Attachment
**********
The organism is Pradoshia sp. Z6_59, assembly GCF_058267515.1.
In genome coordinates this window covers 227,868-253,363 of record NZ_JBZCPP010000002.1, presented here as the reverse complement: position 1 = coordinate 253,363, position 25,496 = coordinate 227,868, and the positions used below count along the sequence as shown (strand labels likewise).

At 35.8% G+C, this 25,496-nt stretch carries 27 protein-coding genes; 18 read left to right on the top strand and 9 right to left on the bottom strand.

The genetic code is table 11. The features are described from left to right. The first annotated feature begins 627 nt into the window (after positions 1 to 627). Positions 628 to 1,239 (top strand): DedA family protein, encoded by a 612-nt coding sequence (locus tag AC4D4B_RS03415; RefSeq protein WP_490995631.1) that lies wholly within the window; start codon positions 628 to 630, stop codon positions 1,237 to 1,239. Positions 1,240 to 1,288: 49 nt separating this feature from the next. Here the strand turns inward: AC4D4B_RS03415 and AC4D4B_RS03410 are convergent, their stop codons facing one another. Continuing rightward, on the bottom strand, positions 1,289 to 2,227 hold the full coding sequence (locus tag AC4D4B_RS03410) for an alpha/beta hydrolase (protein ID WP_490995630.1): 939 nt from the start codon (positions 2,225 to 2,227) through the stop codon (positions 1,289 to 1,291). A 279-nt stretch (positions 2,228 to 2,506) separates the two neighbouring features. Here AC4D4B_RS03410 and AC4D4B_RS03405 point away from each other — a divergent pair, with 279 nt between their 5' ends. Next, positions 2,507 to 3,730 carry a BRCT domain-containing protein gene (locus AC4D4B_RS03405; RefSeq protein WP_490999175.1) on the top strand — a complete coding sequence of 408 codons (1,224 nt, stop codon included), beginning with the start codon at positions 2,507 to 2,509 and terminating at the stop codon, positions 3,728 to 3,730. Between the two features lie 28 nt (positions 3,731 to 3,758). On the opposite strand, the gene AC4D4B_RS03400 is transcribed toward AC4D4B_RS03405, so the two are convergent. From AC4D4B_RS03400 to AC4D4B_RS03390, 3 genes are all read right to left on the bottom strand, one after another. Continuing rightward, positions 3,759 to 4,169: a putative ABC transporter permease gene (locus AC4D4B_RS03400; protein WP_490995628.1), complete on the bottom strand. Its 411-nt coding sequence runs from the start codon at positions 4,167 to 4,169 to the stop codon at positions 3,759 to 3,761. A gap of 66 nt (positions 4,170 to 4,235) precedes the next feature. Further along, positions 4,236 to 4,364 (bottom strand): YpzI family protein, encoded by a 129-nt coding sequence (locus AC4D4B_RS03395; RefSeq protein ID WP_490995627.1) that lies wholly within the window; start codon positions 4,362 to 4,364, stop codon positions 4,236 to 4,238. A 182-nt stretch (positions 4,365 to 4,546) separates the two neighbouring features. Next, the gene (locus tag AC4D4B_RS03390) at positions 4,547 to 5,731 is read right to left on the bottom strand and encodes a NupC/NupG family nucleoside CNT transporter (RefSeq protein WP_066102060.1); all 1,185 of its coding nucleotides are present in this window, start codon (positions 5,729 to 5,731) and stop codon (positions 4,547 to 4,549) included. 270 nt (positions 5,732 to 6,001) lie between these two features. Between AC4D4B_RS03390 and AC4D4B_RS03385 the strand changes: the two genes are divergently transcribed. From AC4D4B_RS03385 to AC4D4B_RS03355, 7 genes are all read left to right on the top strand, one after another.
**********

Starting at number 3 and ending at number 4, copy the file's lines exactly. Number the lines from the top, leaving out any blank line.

At 35.8% G+C, this 25,496-nt stretch carries 27 protein-coding genes; 18 read left to right on the top strand and 9 right to left on the bottom strand.

The genetic code is table 11. The features are described from left to right. The first annotated feature begins 627 nt into the window (after positions 1 to 627). Positions 628 to 1,239 (top strand): DedA family protein, encoded by a 612-nt coding sequence (locus tag AC4D4B_RS03415; RefSeq protein WP_490995631.1) that lies wholly within the window; start codon positions 628 to 630, stop codon positions 1,237 to 1,239. Positions 1,240 to 1,288: 49 nt separating this feature from the next. Here the strand turns inward: AC4D4B_RS03415 and AC4D4B_RS03410 are convergent, their stop codons facing one another. Continuing rightward, on the bottom strand, positions 1,289 to 2,227 hold the full coding sequence (locus tag AC4D4B_RS03410) for an alpha/beta hydrolase (protein ID WP_490995630.1): 939 nt from the start codon (positions 2,225 to 2,227) through the stop codon (positions 1,289 to 1,291). A 279-nt stretch (positions 2,228 to 2,506) separates the two neighbouring features. Here AC4D4B_RS03410 and AC4D4B_RS03405 point away from each other — a divergent pair, with 279 nt between their 5' ends. Next, positions 2,507 to 3,730 carry a BRCT domain-containing protein gene (locus AC4D4B_RS03405; RefSeq protein WP_490999175.1) on the top strand — a complete coding sequence of 408 codons (1,224 nt, stop codon included), beginning with the start codon at positions 2,507 to 2,509 and terminating at the stop codon, positions 3,728 to 3,730. Between the two features lie 28 nt (positions 3,731 to 3,758). On the opposite strand, the gene AC4D4B_RS03400 is transcribed toward AC4D4B_RS03405, so the two are convergent. From AC4D4B_RS03400 to AC4D4B_RS03390, 3 genes are all read right to left on the bottom strand, one after another. Continuing rightward, positions 3,759 to 4,169: a putative ABC transporter permease gene (locus AC4D4B_RS03400; protein WP_490995628.1), complete on the bottom strand. Its 411-nt coding sequence runs from the start codon at positions 4,167 to 4,169 to the stop codon at positions 3,759 to 3,761. A gap of 66 nt (positions 4,170 to 4,235) precedes the next feature. Further along, positions 4,236 to 4,364 (bottom strand): YpzI family protein, encoded by a 129-nt coding sequence (locus AC4D4B_RS03395; RefSeq protein ID WP_490995627.1) that lies wholly within the window; start codon positions 4,362 to 4,364, stop codon positions 4,236 to 4,238. A 182-nt stretch (positions 4,365 to 4,546) separates the two neighbouring features. Next, the gene (locus tag AC4D4B_RS03390) at positions 4,547 to 5,731 is read right to left on the bottom strand and encodes a NupC/NupG family nucleoside CNT transporter (RefSeq protein WP_066102060.1); all 1,185 of its coding nucleotides are present in this window, start codon (positions 5,729 to 5,731) and stop codon (positions 4,547 to 4,549) included. 270 nt (positions 5,732 to 6,001) lie between these two features. Between AC4D4B_RS03390 and AC4D4B_RS03385 the strand changes: the two genes are divergently transcribed. From AC4D4B_RS03385 to AC4D4B_RS03355, 7 genes are all read left to right on the top strand, one after another.